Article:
This year’s ‘Farlington Apprentice’ for Year 10 was a great success with a series of challenges, both mental and physical, being undertaken until a winning team emerged.
This year had a very different format to previous years - 32 Year 10 boys from Richard Challoner School, Kingston joined the Farlington girls for a joint challenge.
On the boys’ arrival, introductions were made and pupils were put into teams of nine - five girls and four boys in each.
They were all briefed as to what to expect during the course of the day and the importance of following instructions, listening, effective communication and teamwork. The day was broken into two distinct parts – before and after lunch! The morning’s activities were varied and challenged pupils in different ways. Interestingly the very first challenge – to be completed in silence by all team members started with the instruction ‘ ...make sure you read everything before you do anything else’.
There followed a series of 22 written questions, the first of which was to name the sheet and answer the 22nd question which was all that was required… remarkably all the groups busied themselves answering all 22 questions!
A variety of rounds followed including identifying capital cities and flags, some lateral thinking matchstick puzzles, some ditloids - amazingly not many teams knew - S W A T 7 D – Snow White and the 7 Dwarves!
After some refuelling in the form of doughnuts, the tasks continued challenging the pupils to build the tallest structure possible with a pack of marshmallows and spaghetti. Some interesting designs, some rather more stable than others, and quite a few sticky fingers to boot!
The music round was next – ‘beat the intro’, followed by mental agility quizzes, guess the famous landmarks and all rounded off by the composition and performance, in their groups, of a ‘Right Royal Rap!’ This was judged by Mrs Sprey, Mrs Binns and Mrs Higgs with marks awarded for originality and performance. Some interesting and spontaneous performances were given, particularly considering teams only had 15 minutes to devise and practise their ‘raps’. The scores going into lunch were fairly evenly poised with team 2 in front by just a couple of points!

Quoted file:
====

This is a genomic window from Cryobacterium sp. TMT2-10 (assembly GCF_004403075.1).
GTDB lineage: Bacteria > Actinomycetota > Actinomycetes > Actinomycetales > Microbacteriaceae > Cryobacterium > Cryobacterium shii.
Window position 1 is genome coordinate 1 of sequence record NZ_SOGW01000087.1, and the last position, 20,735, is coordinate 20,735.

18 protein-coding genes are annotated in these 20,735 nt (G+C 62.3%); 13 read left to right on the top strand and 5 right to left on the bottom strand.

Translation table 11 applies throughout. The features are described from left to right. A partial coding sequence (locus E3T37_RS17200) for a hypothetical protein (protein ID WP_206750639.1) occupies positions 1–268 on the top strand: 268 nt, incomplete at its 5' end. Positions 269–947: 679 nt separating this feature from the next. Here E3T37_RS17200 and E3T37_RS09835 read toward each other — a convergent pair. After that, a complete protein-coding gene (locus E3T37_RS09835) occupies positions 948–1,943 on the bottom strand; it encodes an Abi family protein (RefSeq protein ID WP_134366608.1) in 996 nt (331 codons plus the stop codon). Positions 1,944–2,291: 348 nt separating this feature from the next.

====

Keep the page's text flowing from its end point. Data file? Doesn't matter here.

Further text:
After lunch the teams were divided into two groups – Teams 1, 2, 3 and 4 headed for the sports hall to be initiated into a new game - ‘tchoukball’.
After some initial instruction delivered with aplomb by Farlington Director of PE and Games, Sara Whittaker, two matches began, pitting team 1 against 2, and 3 against 4. Pupils quickly got the hang of the basic principles made all the more interesting by the fact that points could be scored at both ends of the court. Meanwhile teams 5, 6, 7 and 8 headed for the astro where an extremely enthusiastic tug of war competition got underway, skilfully managed by Sean Binns from Richard Challoner. This was followed by some very competitive skipping – how many people, for how many turns of the rope – the more people and turns, the more points. After everyone had taken their turn at both disciplines, teams swopped over ensuring everyone had a go at everything. The final competition of the afternoon was back on the tug of war where ‘pulls’ were done for final positions and, ultimately, a girls versus boys tug of war – no prizes for guessing who won that one!
Having made some quick calculations the final scores were totted up and narrowly, very narrowly, team 2 managed to maintain their earlier lead and go on to win the final competition – well done to Captain Kira Hyde, and her teammates Millie Jewry, Ella Li, Charlotte Lionel, Lauren Pedel and the four lads Leo Rogers, Alistair Stockley, Alvin Alex Juderaj and Aaron Walsh who joined them from Richard Challoner.
Mandy Higgs, Assistant Head at Farlington School, commented: “All of the students clearly enjoyed the day. The tasks were varied and allowed everyone to show their strengths and take the lead at different points in the day. From an observer’s point of view, everyone was engaged with the activities, although it was interesting to note that, sometimes, the girls allowed the boys to take the lead, where they would be normally be very happy to take charge when working in a single-sex environment. The girls showed they were confident to work in mixed teams and to contribute their ideas, but it seemed to emphasise the importance of learning in an all-girl environment where there are no (sometimes self-imposed) boundaries.”